Questions to Ask Yourself
In each post, I’ll be sharing a few questions to help you dive into the “why” behind your current habits and think about where those habits came from. I think this step is so important to making real, lasting change.
1. How were you raised to view possessions? What did you see your parents demonstrating? Were they closer to minimalists or closer to hoarders? Did you see them repairing or replacing items? How did your parents define (explicitly or implicitly) the word need?
2. In light of your life experiences, how do you view possessions now? How do you define the word need?
3. What are your biggest temptation areas with possessions? Do you have a minimal kitchen collection but hoard clothes? Do you have a ton of old keepsakes in your basement? What’s under these habits?
4. What are two kinds of possessions that are most meaningful and useful to you? Those things that you can just never bring yourself to throw away. (If you’re a baker, it might be baking supplies. If you’re a runner, it might be a few drawers full of workout gear. If you’re a sentimental type, it might be family photographs.)
Practices to Help You Simplify Your Stuff
1. Define what your “useful” and “beautiful” categories are. Similar to question four above, choose 1–3 categories of possessions that you deem to me most beautiful and useful to you. Just because items have a purpose in the world doesn’t mean that they are useful to you. And just because someone else might deem an item beautiful doesn’t mean you have to agree. The one area I rarely minimize in is photographs. Everything else is tossable—from clothing that doesn’t fit to mementos of fun times (like concert stubs) to kitchen gadgets I never use.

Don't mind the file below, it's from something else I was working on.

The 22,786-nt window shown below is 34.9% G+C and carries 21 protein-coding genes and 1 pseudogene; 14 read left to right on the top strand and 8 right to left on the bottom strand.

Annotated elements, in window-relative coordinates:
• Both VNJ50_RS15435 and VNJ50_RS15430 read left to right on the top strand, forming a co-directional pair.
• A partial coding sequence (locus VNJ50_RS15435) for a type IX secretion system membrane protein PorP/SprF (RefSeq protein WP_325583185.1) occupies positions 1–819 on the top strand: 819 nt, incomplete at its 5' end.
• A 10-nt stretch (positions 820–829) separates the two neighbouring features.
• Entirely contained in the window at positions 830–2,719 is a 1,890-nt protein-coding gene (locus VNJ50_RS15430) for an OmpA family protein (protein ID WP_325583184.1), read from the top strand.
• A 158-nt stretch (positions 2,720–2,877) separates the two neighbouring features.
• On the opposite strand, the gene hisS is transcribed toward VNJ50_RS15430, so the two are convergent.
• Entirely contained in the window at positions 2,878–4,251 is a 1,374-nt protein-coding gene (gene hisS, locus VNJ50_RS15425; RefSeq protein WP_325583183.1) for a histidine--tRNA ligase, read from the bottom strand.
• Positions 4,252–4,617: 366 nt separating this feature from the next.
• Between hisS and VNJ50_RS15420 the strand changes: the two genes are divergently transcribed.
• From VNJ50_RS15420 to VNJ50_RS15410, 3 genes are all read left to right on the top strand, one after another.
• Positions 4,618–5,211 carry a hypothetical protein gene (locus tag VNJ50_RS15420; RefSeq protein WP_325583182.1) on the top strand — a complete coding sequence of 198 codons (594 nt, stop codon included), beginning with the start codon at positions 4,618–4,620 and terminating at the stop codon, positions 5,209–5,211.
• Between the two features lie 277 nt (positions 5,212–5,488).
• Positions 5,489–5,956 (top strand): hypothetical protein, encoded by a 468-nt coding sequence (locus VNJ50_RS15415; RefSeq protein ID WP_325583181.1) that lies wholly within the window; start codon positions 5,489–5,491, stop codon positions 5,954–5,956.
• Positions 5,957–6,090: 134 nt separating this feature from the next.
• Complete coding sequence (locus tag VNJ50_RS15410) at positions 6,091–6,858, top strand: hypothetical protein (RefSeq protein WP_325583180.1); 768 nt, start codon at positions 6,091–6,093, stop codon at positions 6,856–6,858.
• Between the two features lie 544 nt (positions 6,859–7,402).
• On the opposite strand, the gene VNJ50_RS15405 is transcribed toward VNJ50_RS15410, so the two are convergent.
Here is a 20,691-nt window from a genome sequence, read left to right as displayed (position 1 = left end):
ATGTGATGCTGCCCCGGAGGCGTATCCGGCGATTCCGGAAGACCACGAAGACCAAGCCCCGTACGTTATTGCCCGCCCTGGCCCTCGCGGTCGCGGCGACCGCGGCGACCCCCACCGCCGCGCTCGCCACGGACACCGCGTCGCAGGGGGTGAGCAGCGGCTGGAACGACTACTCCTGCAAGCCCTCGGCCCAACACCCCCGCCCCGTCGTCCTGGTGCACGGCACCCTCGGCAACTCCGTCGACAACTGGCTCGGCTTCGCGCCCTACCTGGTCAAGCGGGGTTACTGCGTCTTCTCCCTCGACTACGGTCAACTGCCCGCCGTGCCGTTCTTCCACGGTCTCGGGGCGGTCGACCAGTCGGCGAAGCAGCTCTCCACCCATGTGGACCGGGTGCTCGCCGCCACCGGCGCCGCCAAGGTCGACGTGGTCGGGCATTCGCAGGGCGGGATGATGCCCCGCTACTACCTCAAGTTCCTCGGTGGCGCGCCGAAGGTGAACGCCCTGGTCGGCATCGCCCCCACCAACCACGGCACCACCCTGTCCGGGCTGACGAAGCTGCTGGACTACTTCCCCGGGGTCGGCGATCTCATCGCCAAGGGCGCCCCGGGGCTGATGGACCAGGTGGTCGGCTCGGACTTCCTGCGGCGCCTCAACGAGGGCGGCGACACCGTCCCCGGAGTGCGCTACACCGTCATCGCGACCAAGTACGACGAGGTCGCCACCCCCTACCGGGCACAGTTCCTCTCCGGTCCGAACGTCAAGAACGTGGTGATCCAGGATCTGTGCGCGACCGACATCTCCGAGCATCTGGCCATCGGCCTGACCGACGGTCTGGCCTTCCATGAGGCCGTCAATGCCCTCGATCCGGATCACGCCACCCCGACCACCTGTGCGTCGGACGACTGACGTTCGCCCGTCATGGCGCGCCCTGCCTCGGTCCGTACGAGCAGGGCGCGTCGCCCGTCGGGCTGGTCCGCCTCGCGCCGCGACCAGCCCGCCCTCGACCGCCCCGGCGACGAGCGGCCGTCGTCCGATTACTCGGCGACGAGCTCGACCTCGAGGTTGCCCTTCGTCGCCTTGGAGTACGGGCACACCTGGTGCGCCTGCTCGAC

2. Flip your mindset from “What can I get rid of?” to “What do I want to keep?” This was a game-changer for me. This allows us to work from a place of keeping what’s most valuable and useful to us, instead of just cleaning out bits of clutter that will somehow reappear a year later.